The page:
I heard them whispering at times, my friends, as I moved around heavy and slowly in my last month of pregnancy. Do not get me wrong – it was the nice kind of whispering. At the same time there was certainly an expectation of me slowing down, to get more grounded, to re-focus my entire being. Mothers do not kayak class five, right? And they certainly do not travel around the world, searching for flooded rivers with a little one, all by themselves. Nor do they still try to compete at a World Championships, 6 weeks after giving birth. Well, some mothers do, and do so happily.
I am blessed with a partner who sees who I am very clearly. It was a joint decision to take our 3-week-old son on a road trip from Norway to Italy, with a stop in the Alps to bike and for my part, compete at the Adidas Sickline (Extreme kayaking) World Championships in 2016. I narrowly missed finals and placed 9th. I was happy with that. After a week of mountain biking in Finale Ligure in Italy, we flew to Chile, where we spent five months with our boy in our cabin on the shores of the world famous Futaleufu river. No electricity, no cell phone signals, but endless campfire nights, lots of amazing moments as our son became more and more aware of his surroundings and of course – world class kayaking on the door step.
The past three years have been an adventure in itself – on my first ever travel away from my son (then two-and-a-half-years-old) I enjoyed 10 days of slalom training in Prague. On my second travel ever away from my son, this past June, I flew to Boise, Idaho for a week, and won the World Championships in Extreme Kayaking on the North Fork of the Payette river.
Although these accomplishments are great, I strongly feel that the more important victories have been those with my son. Like when my son first rolled over on his belly, gazing at the lofty view from our Patagonia cabin, or when we snuggled into our RV the first night in Canada, a year ago, and I realized that we would be OK. We were travelling just the two of us, and he was then only one-and-a-half-years-old.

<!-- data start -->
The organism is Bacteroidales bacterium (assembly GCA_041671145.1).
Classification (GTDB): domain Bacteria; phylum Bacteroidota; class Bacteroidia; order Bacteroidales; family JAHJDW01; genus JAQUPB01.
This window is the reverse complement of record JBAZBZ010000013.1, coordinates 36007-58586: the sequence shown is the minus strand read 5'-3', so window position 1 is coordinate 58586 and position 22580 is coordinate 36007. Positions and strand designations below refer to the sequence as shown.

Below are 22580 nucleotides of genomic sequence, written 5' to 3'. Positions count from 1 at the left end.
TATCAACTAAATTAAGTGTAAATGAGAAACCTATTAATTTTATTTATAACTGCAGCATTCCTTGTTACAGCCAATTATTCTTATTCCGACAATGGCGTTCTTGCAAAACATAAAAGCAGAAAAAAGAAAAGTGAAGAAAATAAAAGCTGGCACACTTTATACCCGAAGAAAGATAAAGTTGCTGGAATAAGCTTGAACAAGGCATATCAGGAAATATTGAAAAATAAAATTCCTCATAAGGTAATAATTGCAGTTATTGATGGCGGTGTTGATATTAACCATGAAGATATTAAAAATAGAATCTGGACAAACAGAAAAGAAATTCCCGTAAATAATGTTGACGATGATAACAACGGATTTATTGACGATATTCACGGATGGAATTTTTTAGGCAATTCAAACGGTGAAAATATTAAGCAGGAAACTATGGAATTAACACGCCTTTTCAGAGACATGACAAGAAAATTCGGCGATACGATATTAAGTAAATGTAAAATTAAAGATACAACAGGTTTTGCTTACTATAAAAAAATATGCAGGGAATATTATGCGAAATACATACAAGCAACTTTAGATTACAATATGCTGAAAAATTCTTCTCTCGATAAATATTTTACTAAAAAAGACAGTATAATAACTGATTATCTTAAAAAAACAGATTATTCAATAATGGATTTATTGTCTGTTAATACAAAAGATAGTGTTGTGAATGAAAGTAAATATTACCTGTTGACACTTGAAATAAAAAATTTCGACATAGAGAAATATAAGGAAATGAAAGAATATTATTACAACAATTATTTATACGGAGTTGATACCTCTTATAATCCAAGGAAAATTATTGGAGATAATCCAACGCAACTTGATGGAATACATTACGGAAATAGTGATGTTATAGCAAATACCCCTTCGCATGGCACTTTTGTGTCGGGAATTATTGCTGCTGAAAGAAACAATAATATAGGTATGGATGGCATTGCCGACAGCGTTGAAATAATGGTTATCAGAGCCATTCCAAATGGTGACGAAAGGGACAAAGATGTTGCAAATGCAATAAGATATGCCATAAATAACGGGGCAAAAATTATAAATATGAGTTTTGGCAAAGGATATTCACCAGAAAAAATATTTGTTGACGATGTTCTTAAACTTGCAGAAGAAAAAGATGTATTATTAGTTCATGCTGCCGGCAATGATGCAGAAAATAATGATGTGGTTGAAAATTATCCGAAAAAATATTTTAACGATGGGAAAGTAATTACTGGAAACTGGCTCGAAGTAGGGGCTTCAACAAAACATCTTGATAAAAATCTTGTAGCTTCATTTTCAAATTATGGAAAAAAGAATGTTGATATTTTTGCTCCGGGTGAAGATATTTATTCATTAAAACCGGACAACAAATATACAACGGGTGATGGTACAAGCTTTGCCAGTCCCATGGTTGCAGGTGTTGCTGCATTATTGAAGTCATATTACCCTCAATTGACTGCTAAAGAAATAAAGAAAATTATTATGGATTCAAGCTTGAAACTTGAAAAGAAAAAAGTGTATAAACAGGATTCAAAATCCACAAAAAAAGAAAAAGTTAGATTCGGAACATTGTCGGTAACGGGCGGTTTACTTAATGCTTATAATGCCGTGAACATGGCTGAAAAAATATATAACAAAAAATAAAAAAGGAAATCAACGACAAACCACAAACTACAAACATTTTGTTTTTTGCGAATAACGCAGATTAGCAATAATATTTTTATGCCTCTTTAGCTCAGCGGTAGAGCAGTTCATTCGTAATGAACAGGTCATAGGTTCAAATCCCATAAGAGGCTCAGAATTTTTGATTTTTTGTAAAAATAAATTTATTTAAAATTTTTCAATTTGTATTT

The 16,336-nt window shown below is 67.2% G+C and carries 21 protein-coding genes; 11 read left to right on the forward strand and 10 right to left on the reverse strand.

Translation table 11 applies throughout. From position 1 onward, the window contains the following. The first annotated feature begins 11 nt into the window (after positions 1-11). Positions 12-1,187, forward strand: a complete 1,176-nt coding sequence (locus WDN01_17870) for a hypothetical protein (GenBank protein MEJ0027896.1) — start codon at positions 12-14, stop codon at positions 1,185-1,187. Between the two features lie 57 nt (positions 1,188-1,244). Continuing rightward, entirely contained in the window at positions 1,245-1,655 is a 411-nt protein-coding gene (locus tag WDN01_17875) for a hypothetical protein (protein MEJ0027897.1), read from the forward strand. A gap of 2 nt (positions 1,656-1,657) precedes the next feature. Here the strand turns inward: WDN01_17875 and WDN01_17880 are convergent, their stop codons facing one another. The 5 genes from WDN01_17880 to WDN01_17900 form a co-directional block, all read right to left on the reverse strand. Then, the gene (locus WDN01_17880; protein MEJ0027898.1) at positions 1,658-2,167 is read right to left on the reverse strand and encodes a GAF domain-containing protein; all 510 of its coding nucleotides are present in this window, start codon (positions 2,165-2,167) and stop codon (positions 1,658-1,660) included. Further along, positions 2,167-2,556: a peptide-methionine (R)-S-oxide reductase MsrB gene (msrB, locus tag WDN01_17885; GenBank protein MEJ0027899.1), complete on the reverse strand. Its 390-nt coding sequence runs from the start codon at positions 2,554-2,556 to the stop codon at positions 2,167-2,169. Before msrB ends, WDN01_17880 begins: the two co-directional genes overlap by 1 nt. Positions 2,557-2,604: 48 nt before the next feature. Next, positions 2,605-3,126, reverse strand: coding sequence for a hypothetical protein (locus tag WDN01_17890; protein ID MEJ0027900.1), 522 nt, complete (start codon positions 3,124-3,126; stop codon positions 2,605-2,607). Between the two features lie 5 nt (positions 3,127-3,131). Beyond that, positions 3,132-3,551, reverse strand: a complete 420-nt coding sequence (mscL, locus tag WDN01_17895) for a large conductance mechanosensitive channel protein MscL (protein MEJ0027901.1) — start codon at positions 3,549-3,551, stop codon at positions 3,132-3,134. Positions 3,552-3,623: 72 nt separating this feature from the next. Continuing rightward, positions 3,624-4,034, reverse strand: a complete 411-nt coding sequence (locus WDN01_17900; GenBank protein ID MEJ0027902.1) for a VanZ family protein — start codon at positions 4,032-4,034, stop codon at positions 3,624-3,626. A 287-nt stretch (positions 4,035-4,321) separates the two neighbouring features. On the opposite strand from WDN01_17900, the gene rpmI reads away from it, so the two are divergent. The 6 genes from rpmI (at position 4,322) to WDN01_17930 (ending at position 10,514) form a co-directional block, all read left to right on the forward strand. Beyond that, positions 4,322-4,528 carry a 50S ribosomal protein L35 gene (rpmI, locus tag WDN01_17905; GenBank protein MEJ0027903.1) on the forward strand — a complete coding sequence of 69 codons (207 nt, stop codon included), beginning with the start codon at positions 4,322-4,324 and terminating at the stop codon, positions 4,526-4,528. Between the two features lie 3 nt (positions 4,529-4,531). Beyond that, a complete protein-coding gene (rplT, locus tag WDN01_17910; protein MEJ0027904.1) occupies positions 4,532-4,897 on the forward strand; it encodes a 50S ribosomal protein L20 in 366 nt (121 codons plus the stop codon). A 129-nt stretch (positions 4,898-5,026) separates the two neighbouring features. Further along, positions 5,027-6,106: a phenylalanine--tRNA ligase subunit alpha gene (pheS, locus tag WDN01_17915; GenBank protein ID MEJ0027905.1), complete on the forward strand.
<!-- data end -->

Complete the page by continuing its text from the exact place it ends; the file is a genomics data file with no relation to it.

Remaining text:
My desire to surf giant waves on flooded rivers overcome my worries doing so while travelling alone with the little one – my partner had to stay back in Norway due to work obligations. So, I booked us a plane ticket, an RV and teamed up with Natalie Kramer Anderson and her family. Together we travelled around eastern Canada hunting rivers and big waves in true stake-out fashion.
I have always thought that diversity is a cause for celebration. However, living an active lifestyle while pregnant often became a cause for controversy. Most people will tell you that you can live your life exactly like you want to; that it’s up to the pregnant woman to decide what is the best for her and her unborn child, and this of course extends into motherhood. But when I continued kayaking into my eighth month of pregnancy, or when I flew us both to Canada to go on a road trip for 3 weeks, then reactions started flooding in. Words like “irresponsible” and “unsafe” have been repeated, along with “selfish” and “not right”.
Why do we need to pick on what is different? Why do we feel the need to talk down what is unnatural for us, but natural for somebody else?
I have not found an answer, but if there is one thing I am certain of, it is that becoming a mother and creating a family is the most beautiful experience in my life. We believe that our son benefits from our small campfire adventures, as well as our bigger travels and escapades around the world. In Norway we have a saying, which is a bit tricky to translate. It’s called the “Doorstep-mile”, or Dørstokkmila in Norwegian, referring to how large your front doorstep can feel, thus making it impossible to get out as much as one would like.
It does not matter whether it is a picnic in the garden, or a visit to the local beach with the little one. What is important, is to get up and step over that doorstep. It doesn’t have to be a plane ticket to Canada – I believe that no adventure is too small.
The biophilia hypothesis is the idea that we all have an innate tendency to seek nature. To be in the outdoors is as natural for humans as eating and sleeping. I have to agree with that. I see my son happily playing with sticks and rocks, and from when he was an infant I was not shy to let him crawl around in the dirt, exploring his surroundings. There were often times I would receive an odd look from others as I let him get dirty in the local park, crouching down and looking at the world from his perspective. I could not care less. Nothing could fascinate him more than gazing at the current of the river or lying under a tree looking up at the moving branches, mesmerized by the wind. And that seems only natural to me.
Do not get me wrong – I also put on cartoons for my son so I can manage to make dinner once in a while, and I have certainly also given him my iPad to play on while I try to manage heavy traffic on our way somewhere. And I think that is OK too. My mother always said that “a little bit over everything, but a lot of what is important” is the way to live a life. I tend to agree with her. And to us as a family, and me as a mother, the outdoors is the most important thing.
I want to teach my son the freedom of gazing into a setting sun and appreciate making a fire to cook dinner. I want my son to get cold and wet in a rain storm, to appreciate better the sunshine when it appears. I want him to be filled with happiness and tranquility which often occurs when going out on adventures in the outdoors. Take my word for it. And do not listen to whispers.